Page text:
Just What Does It Take to Restore the American Chestnut Tree?
At the Annual Meeting of the Foundation of the State Arboretum in June, Dr. Laurel Rodgers, an American Chestnut researcher and Associate Professor in Cell Biology at Shenandoah University, shared her update on the plight of the American chestnut tree.
The news is good: “We’re currently entering a period in which multiple research projects are coming together and restoration of the American chestnut tree is looking more obtainable,” Dr. Rodgers says.
While discussing her own microbiome work, Dr. Rodgers also presents recent breakthroughs in American chestnut restoration research, including hypovirulence, hybrid tree breeding programs, and genetic modification.
Hear her discussion of the most recent research and how the chestnut orchards at Blandy Experimental Farm are being used to help the American Chestnut Foundation in its restoration efforts. Click here
Do You Want to Help Improve Our Understanding of Nature? It’s Easy!
by Emily Ford, Lead Environmental Educator
The Arboretum’s variety of plants, gardens, and habitats offer nearly infinite opportunities to discover and learn. Each time you visit Blandy Experimental Farm and the State Arboretum of Virginia, you can contribute towards documenting the diversity of organisms!
iNaturalist is a global network of people sharing photos and biodiversity information to help communities learn about nature and help scientists better understand the natural world.
In the iNaturalist app, you start by making an observation, snapping a photo (be sure your geolocation is tagged), and uploading the image to iNaturalist. Because of the location tag, it is automatically added to Blandy’s project.
The app gives suggestions on identification. You can use the suggestions or add the photo without any identification. If no ID is added, fellow naturalists who use iNaturalist will help with identification of what you observed. Pictured are a couple of the amazing organisms found this summer and entered into the project. What will you discover?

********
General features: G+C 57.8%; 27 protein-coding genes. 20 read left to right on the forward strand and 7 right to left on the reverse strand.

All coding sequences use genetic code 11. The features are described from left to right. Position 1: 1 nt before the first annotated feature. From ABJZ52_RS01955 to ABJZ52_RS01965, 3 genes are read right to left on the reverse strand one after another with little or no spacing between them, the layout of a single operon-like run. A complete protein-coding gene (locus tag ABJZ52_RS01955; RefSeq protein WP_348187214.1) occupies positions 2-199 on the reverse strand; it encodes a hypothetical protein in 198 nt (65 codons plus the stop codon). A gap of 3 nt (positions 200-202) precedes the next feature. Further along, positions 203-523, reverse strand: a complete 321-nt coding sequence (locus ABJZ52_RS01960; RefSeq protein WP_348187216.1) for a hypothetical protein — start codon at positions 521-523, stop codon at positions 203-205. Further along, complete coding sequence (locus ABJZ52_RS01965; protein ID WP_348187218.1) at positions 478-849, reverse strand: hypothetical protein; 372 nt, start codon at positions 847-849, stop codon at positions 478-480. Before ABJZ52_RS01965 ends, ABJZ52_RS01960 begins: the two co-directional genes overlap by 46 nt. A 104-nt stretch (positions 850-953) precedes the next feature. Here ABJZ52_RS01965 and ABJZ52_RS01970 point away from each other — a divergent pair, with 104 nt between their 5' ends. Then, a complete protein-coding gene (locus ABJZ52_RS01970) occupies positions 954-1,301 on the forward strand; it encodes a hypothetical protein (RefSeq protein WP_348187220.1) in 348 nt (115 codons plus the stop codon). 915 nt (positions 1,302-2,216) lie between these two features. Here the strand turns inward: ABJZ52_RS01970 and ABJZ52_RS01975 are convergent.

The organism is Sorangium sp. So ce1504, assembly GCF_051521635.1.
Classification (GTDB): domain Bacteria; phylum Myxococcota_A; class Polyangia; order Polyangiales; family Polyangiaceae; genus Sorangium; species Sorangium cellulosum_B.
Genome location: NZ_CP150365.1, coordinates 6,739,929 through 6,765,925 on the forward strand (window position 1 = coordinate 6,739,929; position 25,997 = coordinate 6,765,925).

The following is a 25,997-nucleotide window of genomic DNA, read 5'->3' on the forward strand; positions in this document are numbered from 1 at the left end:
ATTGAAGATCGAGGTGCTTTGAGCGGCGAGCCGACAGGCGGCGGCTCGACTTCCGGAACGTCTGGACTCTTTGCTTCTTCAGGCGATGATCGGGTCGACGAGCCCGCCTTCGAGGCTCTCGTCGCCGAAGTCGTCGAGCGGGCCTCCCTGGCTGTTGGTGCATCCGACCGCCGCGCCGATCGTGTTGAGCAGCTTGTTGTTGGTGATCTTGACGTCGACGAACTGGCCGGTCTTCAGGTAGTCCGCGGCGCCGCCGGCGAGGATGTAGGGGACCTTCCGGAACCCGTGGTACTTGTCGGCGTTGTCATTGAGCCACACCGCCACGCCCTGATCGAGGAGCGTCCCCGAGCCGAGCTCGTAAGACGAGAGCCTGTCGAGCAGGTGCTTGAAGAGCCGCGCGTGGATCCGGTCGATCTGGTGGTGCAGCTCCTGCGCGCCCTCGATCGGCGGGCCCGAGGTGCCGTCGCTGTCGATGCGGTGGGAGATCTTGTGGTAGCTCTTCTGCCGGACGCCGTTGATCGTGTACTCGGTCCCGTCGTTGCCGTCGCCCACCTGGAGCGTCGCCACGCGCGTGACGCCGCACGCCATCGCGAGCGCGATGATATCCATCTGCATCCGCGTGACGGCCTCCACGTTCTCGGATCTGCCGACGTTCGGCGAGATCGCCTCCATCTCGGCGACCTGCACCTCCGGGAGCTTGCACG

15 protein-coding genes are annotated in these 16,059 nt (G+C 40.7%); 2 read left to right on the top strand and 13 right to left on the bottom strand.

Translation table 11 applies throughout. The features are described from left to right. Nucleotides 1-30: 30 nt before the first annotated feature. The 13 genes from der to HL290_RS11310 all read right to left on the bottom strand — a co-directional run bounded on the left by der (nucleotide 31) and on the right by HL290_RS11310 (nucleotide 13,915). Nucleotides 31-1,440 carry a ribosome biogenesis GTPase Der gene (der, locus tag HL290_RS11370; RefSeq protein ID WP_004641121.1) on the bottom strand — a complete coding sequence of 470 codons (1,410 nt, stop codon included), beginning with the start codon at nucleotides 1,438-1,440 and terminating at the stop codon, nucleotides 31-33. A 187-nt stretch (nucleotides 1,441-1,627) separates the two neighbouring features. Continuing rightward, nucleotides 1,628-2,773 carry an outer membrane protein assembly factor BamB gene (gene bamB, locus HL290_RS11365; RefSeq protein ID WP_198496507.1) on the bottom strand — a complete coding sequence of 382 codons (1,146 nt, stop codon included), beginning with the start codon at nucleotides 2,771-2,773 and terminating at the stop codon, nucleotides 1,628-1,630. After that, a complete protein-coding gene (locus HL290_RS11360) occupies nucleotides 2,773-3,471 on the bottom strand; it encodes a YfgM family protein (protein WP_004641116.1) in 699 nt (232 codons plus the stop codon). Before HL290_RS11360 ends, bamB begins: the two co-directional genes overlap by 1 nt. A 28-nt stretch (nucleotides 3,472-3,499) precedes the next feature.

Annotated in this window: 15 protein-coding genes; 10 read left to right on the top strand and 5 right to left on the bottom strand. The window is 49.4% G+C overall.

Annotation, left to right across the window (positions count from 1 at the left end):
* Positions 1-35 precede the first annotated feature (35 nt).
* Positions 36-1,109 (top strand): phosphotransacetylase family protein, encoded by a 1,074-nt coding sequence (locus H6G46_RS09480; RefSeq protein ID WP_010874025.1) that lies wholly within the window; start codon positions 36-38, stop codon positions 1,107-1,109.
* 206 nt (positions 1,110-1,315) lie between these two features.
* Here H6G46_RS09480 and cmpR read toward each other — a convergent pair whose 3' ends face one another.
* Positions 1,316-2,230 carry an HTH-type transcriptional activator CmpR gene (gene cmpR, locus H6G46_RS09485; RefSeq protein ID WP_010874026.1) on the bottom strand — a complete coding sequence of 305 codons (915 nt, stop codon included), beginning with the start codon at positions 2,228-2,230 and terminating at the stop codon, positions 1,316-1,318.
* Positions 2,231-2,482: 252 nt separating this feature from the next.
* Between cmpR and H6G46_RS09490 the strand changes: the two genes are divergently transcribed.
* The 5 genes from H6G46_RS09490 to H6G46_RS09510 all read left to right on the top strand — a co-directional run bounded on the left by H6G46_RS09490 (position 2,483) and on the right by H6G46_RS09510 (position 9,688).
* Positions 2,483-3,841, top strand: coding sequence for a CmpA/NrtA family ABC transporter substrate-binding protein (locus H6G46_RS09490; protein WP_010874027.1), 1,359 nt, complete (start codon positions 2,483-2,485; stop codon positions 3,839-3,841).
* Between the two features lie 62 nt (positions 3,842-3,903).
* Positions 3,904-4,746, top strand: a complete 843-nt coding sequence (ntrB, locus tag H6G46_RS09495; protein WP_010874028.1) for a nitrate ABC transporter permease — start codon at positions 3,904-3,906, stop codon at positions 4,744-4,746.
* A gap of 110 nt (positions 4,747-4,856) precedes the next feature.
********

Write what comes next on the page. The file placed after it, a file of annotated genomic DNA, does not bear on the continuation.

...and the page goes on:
A Unique – but Productive – Summer of Research at Blandy
“Almost 250 undergraduates have moved through Blandy programs during my time here, and most of them find the experience life changing.”
By David Carr, Director of Blandy Experimental Farm
The summer research season has wrapped up at Blandy, and all went well. We began planning for the summer back in January, and we were forced to assume the state of the pandemic would not be any better when our students arrived in May. In the end, though, it turned into a pretty normal summer. One of the programmatic changes we made in response to the pandemic was to host all our Wednesday night seminars via Zoom. Although I missed the in-person experience, this approach did have one advantage: We were able to invite speakers from anywhere, rather than relying on a local pool of speakers, as we do most years.
We used this unique opportunity to catch up with some scientists who passed through Blandy while they were undergraduates. One of the primary goals of our National Science Foundation-funded Research Experience for Undergraduates (REU) program is to train the next generation of scientists, so it was exciting to see many of our alumni advancing in their careers.
Our first speaker of the summer was Dr. Helen Curry, who was an REU student at Blandy in 2002 when she was an undergraduate at Harvard. Helen worked with then Blandy Director Michael Bowers doing butterfly surveys in Clarke County. Since leaving Blandy and completing her degree at Harvard, Helen went on to do her Ph.D. work at Yale on the history of radiation in plant breeding during the Cold War. This topic brought her back to Blandy as a grad student to study the work of Dr. Ralph Singleton, Blandy’s former Director who experimented with irradiated corn from 1955 to 1965.
Helen is now a Senior Lecturer at the University of Cambridge, where she is currently researching the history and philosophy of seed banking. By the way, I should mention that Helen’s 2002 REU classmate at Blandy was Daniel Hanley from Cornell University. Daniel completed his Ph.D. at the University of Windsor, where he studied bird vision and its role in the evolution of egg coloration. Dr. Hanley has come full circle now. He is an Assistant Professor at nearby George Mason University, and this summer he and a Blandy REU student evaluated the ability of birds to recognize eggs from brood parasites (e.g., the Brown-headed Cowbird) based on the similarity in color to their own eggs.
Carla Vanderbilt was an REU student at Blandy back in 2009 when she worked with me studying the relationship between age and song complexity in Gray Catbirds. Carla’s interest in birds carried on into graduate school, earning her Ph.D. at Florida State University studying the courtship dances of the incredible Lance-tailed Manakin in Panama. Dr. Vanderbilt is now an Assistant Professor of biology at the University of Pikeville in Kentucky where she is teaching a new generation of students (many first-generation college students) the skills needed for biological research.